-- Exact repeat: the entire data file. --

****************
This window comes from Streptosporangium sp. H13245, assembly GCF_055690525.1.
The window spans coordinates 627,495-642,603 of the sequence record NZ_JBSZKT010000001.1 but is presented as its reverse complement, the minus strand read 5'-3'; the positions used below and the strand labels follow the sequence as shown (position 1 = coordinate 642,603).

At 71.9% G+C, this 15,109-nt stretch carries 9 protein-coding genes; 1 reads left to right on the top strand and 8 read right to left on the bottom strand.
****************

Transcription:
This window comes from Streptosporangium sp. H13245, assembly GCF_055690525.1.
The window spans coordinates 627,495-642,603 of the sequence record NZ_JBSZKT010000001.1 but is presented as its reverse complement, the minus strand read 5'-3'; the positions used below and the strand labels follow the sequence as shown (position 1 = coordinate 642,603).

At 71.9% G+C, this 15,109-nt stretch carries 9 protein-coding genes; 1 reads left to right on the top strand and 8 read right to left on the bottom strand.